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Middle class bears burden of unemployment and wage woes
At the end of 2013, Congress tentatively agreed to extend expiring unemployment benefits immediately upon its return in 2014. They voted on Feb. 6, and the bill failed a cloture vote by a margin of 59-41. You read that right. Failed—with 59 votes out of 100. Even while the solidly Republican House of Representatives would likely not act if the bill were passed, the Senate vote was a symbolic failure, and the most recent of many middle fingers that certain members of Congress have flipped in the direction of America’s middle class.
Because 41 Senators decided to vote against cloture, millions of Americans now no longer receive the benefits they need to pay off bills, put food on their tables, or even get to job interviews. Furthermore, President Obama proposed a hike of the minimum wage to $10.10 an hour, which, while it has been applied to federal contractors, has still not been enacted in workplaces nationwide.
Congress needs to get off its tail and extend unemployment benefits. The minimum wage must go up as well. Both these initiatives would provide significant boosts to the still-lagging economy, as lower- and middle-class citizens would have a few hundred more dollars every month to spend on necessities or the occasional pleasures. The Congressional Budget Office reports that the United States is missing out on 200,000 jobs that could be created in 2014 with an extension, and a report from Democrats on the House Ways and Means Committee indicated that the country lost $400 million from its economy one week after benefits expired.
An increase in the minimum wage would also put more money in the pockets of American consumers. A CBO report on the proposed $10.10 minimum wage shows that real income would increase by $5 billion for families under the poverty line, boost their average family income by 3 percent, and lift 900,000 people out of poverty. It is also about time the minimum wage is raised, since the last hike occurred over five years ago. Also, according to a 2012 Center for Economic and Policy Research study, the minimum wage would be over $20 per hour if it were adjusted to keep pace with productivity from 1968 to the present day.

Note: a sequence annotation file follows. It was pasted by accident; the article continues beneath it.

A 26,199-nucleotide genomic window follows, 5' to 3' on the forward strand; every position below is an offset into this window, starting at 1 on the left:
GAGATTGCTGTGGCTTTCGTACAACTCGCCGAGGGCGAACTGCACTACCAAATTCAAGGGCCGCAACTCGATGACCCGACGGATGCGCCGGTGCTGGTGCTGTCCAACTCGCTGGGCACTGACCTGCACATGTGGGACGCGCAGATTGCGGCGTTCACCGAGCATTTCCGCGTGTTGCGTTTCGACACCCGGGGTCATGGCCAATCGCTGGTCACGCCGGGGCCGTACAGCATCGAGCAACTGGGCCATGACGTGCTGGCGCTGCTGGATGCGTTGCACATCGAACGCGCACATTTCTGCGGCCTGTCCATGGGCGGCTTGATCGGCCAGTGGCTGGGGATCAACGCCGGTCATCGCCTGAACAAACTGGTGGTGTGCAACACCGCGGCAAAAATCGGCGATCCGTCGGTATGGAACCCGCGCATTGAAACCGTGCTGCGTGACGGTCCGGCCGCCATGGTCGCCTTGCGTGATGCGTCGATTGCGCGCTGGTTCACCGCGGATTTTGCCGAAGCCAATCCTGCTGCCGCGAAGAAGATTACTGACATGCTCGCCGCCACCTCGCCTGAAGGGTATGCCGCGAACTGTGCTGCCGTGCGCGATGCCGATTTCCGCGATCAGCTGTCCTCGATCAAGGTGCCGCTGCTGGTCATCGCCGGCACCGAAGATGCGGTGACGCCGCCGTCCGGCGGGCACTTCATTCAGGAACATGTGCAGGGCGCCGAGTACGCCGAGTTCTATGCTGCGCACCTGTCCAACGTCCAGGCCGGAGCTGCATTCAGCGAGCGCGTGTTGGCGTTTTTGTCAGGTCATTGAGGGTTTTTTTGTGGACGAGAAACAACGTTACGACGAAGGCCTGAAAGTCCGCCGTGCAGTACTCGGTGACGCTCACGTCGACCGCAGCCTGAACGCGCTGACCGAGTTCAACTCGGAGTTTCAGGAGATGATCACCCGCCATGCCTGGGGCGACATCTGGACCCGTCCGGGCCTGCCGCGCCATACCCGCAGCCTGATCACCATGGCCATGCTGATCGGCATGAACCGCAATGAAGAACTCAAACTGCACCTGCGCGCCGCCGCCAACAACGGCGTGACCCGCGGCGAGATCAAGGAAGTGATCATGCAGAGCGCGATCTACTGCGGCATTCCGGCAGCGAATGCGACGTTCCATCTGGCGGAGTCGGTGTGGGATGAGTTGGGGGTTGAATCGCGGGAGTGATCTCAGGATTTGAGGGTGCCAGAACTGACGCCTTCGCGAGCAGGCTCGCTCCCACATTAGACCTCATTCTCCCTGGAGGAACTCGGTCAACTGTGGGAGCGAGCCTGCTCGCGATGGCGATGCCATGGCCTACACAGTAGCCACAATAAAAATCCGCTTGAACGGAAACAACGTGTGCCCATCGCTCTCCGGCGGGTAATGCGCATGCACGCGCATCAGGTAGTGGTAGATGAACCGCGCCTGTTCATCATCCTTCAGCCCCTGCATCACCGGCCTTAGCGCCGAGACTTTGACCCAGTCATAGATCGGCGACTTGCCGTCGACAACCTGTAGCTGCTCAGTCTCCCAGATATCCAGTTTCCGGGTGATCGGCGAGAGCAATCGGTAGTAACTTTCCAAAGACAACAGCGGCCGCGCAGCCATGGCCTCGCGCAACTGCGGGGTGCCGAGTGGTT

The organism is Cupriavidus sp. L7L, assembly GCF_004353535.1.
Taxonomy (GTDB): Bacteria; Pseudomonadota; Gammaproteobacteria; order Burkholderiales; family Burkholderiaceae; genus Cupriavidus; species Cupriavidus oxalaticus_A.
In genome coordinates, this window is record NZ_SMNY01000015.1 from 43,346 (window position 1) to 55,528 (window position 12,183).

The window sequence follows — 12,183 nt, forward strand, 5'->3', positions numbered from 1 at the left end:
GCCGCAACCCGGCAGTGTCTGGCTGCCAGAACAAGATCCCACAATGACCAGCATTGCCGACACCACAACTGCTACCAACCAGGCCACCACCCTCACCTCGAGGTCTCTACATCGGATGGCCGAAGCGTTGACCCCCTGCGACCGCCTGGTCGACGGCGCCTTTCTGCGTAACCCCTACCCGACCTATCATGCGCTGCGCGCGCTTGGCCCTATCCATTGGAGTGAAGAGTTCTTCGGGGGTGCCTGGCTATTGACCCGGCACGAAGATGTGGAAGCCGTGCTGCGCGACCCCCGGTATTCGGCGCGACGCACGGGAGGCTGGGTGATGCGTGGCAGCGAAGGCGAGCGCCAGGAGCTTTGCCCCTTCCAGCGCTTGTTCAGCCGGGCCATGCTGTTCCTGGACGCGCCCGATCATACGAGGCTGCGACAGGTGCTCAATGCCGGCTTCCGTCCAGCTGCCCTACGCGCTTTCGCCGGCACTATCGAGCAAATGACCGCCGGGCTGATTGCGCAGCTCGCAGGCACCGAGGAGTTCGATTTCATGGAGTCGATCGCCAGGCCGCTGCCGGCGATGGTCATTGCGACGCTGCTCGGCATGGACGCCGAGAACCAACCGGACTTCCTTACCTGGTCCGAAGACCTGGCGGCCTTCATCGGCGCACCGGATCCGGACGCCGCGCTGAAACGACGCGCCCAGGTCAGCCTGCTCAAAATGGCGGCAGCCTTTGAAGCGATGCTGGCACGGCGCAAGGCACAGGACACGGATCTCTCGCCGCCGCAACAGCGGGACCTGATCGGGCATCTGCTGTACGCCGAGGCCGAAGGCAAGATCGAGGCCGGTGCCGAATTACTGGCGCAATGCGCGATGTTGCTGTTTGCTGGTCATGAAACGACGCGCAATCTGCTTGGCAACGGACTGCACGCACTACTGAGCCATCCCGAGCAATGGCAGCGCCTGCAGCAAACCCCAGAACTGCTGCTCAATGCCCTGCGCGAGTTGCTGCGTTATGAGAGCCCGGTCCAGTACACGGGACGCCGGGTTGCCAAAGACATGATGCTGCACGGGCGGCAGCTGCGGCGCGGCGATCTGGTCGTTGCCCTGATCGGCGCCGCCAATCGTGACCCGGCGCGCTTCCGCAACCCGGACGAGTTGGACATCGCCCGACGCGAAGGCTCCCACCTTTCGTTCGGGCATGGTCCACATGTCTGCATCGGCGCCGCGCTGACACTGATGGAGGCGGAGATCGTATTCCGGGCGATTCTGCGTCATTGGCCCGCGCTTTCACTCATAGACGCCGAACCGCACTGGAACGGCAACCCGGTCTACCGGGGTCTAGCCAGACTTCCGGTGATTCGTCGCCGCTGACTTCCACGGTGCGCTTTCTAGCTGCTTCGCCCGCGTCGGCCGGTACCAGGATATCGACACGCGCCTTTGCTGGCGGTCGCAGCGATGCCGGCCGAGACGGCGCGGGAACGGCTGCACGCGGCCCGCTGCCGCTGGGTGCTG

American workers are suffering, and we have to help them. Our government has not served the people. Congress settled for one stimulus that, while slowing the economy’s freefall, did not provide the extensive job programs necessary to get people to work. After a few years of watered-down bills meant to provide at least some help to the struggling middle class, Congress was afflicted with severe polarization, sacrificing people’s livelihoods for the sake of petty political fights. Now our economy has been strangled with sequestration and tax hikes in an attempt to solve a nonexistent debt crisis. The deficit may have gone down, but the burden of the cost has fallen on the middle class because Congress ignored the economic truth that a government must spend to escape a recession even if it means raising the deficit, and then pay off the deficit when the economy is at full strength.
Now we are stuck in a nearly permanent state of deficit-hawk austerity and sluggish economic growth. President Obama and Congress must act. They need to pass an unemployment benefit extension as soon as possible and then raise the minimum wage. Fortunately, the president has proposed a 2015 budget that would increase spending on domestic programs like education, job training, and energy efficiency that can all help boost the economy and keep it strong in the years to come.
Not many of us at Georgetown are directly relying on unemployment benefits, but we all know someone who is on them, whose parents are on them, or who relies on a minimum wage job. Most students here work for minimum wage or close to it. While the District is ahead of the curve on this issue with its upcoming minimum wage raise to $11.50 by 2016, those who work in Maryland, Northern Virginia, or at home over the summer will need this raise to bring in more money to be able to spend at school or to pay off student loan interest a bit early. Of course, all of this is for naught if the Republicans play their typical spoiler role and continue to block any sort of progress. We can only hope that they come to their senses, but then again, that probably won’t happen any time soon.